It’s been over a decade since Jonah Hill and Michael Cera helped set the bar for teen comedies in Greg Mottola’s Superbad. And in a lot of ways, Olivia Wilde’s directorial debut feature Booksmart takes a similar vulgar-laden approach but infuses it with a refreshing female perspective that gives the film its own sense of identity. We’re all well aware of Wilde’s onscreen abilities but behind the camera and in tandem with the underrated talents of co-stars Kaitlyn Dever (Short Term 12) and Beanie Feldstein (Lady Bird), Booksmart serves as a fearlessly funny and welcome addition to the 2019 SXSW festival lineup.
It’s the day before graduation and best friends Amy (Dever) and Molly (Feldstein) are up to their usual shenanigans as they head to their last day of high school ever. But it’s here that the inseparable pair are reminded of their years-long failures, where Amy is still yet to be intimate with a female after “coming out” during sophomore year, and Molly’s all-work and no-play approach to being the Valedictorian hasn’t actually separated her college prospects from most other classmates. Yet, for these forever friends, tonight is different. Tonight is their final chance to live it up with no regrets before they embark on their separate futures.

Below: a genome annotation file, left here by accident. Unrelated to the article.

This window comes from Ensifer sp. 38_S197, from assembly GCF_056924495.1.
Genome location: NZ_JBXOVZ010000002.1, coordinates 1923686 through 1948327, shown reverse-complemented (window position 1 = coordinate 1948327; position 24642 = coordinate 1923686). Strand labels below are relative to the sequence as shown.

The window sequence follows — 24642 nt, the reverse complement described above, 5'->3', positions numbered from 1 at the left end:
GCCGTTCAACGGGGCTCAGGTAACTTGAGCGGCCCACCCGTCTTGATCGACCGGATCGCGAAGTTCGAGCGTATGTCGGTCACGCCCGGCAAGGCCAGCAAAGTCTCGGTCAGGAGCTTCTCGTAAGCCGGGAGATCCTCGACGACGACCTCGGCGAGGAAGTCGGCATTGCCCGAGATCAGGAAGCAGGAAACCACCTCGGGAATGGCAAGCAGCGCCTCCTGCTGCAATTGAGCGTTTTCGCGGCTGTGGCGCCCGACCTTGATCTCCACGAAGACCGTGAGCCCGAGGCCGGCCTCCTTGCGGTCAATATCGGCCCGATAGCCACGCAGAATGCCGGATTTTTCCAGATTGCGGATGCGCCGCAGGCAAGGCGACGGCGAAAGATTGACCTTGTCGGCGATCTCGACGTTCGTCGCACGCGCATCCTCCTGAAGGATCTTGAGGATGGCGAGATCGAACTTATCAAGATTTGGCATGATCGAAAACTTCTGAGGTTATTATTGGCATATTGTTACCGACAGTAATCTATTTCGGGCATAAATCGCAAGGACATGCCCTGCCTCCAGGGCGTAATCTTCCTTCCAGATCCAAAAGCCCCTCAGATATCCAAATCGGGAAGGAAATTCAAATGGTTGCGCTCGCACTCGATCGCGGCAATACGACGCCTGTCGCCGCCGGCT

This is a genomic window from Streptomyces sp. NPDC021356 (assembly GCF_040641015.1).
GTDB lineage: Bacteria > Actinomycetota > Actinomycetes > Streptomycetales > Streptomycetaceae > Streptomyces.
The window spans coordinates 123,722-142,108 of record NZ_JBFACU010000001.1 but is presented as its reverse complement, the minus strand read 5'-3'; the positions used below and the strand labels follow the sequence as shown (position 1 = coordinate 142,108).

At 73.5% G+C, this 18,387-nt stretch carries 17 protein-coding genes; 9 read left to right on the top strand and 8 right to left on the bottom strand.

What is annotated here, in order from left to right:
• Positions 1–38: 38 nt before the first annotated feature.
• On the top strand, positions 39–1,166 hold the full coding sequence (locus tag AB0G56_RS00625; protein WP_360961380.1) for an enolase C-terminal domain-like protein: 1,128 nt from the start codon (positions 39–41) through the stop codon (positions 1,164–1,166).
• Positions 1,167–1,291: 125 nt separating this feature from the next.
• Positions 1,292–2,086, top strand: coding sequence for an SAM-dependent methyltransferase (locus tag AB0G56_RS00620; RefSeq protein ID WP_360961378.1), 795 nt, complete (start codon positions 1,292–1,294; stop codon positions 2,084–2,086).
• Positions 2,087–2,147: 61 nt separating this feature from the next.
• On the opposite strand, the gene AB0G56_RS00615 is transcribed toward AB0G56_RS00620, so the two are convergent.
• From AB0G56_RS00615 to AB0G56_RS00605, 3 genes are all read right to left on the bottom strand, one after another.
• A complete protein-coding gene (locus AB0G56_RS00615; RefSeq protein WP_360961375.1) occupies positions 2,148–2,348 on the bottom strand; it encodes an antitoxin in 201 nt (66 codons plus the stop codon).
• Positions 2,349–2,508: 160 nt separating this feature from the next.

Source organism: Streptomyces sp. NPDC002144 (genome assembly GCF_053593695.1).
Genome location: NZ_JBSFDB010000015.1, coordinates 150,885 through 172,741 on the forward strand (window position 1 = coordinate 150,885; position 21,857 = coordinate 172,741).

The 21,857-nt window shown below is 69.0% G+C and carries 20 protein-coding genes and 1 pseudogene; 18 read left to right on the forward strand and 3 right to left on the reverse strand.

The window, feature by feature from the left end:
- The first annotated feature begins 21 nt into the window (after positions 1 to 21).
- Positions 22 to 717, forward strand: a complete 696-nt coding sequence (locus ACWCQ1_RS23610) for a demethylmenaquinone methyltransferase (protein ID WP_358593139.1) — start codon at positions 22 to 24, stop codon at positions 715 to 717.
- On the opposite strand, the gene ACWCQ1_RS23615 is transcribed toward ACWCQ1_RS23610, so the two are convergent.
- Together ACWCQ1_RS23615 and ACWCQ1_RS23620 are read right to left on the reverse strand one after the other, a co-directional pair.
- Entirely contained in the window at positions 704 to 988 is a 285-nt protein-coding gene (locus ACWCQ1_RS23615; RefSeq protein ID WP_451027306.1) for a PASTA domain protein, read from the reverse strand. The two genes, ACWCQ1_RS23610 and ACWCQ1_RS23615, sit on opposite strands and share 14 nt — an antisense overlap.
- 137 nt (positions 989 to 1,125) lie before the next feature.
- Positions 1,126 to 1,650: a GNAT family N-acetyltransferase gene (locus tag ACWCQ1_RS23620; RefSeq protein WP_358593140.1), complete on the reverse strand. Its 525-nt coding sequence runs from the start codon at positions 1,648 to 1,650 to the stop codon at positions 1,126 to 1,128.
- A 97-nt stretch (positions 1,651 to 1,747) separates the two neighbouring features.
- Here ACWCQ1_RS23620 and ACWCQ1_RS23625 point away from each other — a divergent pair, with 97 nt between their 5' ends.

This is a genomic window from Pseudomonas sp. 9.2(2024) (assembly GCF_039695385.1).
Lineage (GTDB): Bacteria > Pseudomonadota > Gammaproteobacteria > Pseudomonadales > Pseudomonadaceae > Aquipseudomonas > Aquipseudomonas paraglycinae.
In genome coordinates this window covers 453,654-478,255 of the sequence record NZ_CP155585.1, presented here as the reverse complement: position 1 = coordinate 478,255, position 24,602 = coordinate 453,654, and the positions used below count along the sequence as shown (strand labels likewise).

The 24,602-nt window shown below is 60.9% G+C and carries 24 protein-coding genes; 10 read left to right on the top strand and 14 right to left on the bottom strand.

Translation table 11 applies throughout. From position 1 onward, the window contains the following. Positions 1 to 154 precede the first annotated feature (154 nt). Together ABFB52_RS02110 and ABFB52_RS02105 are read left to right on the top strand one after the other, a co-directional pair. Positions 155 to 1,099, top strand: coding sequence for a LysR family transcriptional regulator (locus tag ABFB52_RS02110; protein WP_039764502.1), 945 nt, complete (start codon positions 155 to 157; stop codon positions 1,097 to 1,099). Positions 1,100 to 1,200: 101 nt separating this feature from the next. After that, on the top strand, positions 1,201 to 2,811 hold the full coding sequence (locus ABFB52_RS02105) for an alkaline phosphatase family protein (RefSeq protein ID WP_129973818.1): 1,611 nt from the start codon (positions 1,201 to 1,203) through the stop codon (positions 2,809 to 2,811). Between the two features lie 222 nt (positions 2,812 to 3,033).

Booksmart has no issues ushering in the laughs thanks to a well-used R-Rating filled with female masturbation jokes and other irreverent raunchiness. Refusing to masquerade as anything more than a female-centric buddy comedy, its easy to ignore the film’s disregard for purposeful character development. Instead, we’re guided down a hysterical series of obstacles and resolutions that unfold in an eerie familiar fashion. This direct parallel to the events in Superbad mildly spoils the onslaught of hilarity that ensues, but there’s enough laughter throughout to erase the unpleasantry. And much like elder comedy’s everlasting effect on the careers of Hill and Cera, don’t be shocked if Booksmart becomes a similar vessel that helps launch Kaitlyn Dever and Beanie Feldstein into the mainstream. There’s something to be said for the film’s wading in familiar waters, but Olivia Wilde’s unapologetically racy and laugh-filled debut still stands as a winning comedic effort from this year’s festival lineup.